Tom Kean remains the most beloved New Jersey governor, while Chris Christie is the most unpopular, according to a new poll.
Kean, a Republican who served from 1982 to 1990, was viewed favorably by 45 percent of state residents and unfavorably by 12 percent, according to a Monmouth University poll released Tuesday. That net positive rating of +33 makes him the most popular living New Jersey governor—as he was in similar surveys in 2006 and 2010.
“Nearly 30 years after he left office, Tom Kean and New Jersey are still perfect together,” Patrick Murray, director of the Monmouth University Polling Institute, said in a statement.
At the bottom of the 10-person list is Christie, a Republican who left office in January. He has a net negative rating of -49, with 22 percent viewing him favorably and 71 percent unfavorably. In 2010, Christie had a net positive +14 rating (31 percent favorable and 17 percent unfavorable).
“Christie is more solidly installed in last place than Kean is in first place. This marks a colossal fall from Christie’s third place showing when he premiered on this list eight years ago,” Murray said. “Another interesting point is that Christie is—by far—the governor who most New Jerseyans are ready to express an opinion on. This is probably fitting considering how readily he went off on his own constituents when he was in office.”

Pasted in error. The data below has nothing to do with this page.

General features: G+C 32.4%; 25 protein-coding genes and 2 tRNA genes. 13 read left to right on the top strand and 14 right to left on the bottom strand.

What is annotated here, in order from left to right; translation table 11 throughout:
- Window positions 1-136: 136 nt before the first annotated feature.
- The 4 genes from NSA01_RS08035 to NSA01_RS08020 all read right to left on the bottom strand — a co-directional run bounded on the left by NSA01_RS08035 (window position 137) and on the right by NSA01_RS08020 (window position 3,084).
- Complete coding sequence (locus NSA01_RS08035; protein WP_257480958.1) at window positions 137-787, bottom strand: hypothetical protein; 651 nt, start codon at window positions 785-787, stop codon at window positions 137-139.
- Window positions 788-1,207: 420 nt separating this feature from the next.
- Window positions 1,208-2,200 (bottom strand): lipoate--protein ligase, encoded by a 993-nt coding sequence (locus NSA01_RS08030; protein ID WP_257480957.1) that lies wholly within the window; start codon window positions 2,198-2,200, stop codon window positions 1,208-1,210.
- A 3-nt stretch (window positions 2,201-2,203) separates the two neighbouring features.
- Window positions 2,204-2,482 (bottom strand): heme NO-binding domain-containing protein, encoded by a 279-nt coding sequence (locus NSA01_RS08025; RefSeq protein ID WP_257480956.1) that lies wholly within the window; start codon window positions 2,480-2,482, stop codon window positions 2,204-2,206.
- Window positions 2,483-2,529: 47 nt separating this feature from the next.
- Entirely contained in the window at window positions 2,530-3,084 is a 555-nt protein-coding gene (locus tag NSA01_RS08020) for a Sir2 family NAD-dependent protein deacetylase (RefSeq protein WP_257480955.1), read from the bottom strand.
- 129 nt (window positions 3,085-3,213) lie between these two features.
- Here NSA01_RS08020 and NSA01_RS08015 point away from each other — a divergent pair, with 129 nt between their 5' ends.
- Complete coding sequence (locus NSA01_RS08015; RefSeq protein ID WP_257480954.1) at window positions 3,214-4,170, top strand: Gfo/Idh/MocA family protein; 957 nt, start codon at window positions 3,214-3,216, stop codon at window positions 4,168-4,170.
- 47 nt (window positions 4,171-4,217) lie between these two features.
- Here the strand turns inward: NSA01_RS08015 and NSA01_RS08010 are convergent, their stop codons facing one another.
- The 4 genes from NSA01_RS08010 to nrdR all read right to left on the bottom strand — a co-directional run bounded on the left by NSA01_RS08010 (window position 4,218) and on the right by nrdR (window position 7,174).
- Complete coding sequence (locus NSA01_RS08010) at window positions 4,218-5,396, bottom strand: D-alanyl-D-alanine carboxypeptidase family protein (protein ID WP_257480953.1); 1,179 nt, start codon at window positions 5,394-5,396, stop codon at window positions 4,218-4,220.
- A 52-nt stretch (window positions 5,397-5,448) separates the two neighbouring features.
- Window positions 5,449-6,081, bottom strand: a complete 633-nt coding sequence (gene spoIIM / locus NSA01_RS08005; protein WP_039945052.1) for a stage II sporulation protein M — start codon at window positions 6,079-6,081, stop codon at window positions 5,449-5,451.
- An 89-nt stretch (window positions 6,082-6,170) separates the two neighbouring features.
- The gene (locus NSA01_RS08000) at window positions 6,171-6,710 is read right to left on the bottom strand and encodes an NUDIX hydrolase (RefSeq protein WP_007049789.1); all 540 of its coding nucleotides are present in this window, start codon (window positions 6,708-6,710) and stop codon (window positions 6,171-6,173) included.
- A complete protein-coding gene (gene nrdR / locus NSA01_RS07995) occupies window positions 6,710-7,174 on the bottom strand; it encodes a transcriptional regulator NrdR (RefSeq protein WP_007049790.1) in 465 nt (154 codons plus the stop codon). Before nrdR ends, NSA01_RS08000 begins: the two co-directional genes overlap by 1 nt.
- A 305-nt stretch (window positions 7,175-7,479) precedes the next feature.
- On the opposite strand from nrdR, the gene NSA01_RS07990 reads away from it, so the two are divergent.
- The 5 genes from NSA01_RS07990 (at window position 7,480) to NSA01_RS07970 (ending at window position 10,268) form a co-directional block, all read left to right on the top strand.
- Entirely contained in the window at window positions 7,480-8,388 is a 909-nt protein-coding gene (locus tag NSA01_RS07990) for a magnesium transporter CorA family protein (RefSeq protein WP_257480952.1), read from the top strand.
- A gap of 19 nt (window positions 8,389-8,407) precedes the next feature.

Brendan Byrne, a Democrat who served from 1974 to 1982 and died in January, was the second most popular governor with a +18 net positive rating (28 percent favorable and 10 percent unfavorable).
“Sadly, we lost Brendan Byrne early this year, but he is remembered like his successor, as someone admired by New Jerseyans across the entire political spectrum,” Murray said.
Current Gov. Phil Murphy, a Democrat, ranked third on the list. He was viewed favorably by 42 percent of state residents, while 26 percent had a negative view.
The only other governor with a positive rating was Dick Codey, a Democrat who served from 2004 to 2006. He was viewed favorably by 25 percent of residents and unfavorably by 13 percent.
The poll of 703 New Jersey adults was conducted from April 6 to April 10. It has a margin of error of plus or minus 3.7 percentage points.